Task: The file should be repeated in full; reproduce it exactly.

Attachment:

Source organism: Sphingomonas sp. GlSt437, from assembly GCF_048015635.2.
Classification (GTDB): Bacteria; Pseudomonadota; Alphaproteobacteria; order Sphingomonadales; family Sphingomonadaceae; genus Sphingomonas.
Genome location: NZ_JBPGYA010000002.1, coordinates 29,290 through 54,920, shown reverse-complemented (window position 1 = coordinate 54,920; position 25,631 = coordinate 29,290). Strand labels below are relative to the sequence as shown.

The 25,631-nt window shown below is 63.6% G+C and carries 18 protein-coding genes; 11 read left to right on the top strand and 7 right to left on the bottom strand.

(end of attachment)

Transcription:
Source organism: Sphingomonas sp. GlSt437, from assembly GCF_048015635.2.
Classification (GTDB): Bacteria; Pseudomonadota; Alphaproteobacteria; order Sphingomonadales; family Sphingomonadaceae; genus Sphingomonas.
Genome location: NZ_JBPGYA010000002.1, coordinates 29,290 through 54,920, shown reverse-complemented (window position 1 = coordinate 54,920; position 25,631 = coordinate 29,290). Strand labels below are relative to the sequence as shown.

The 25,631-nt window shown below is 63.6% G+C and carries 18 protein-coding genes; 11 read left to right on the top strand and 7 right to left on the bottom strand.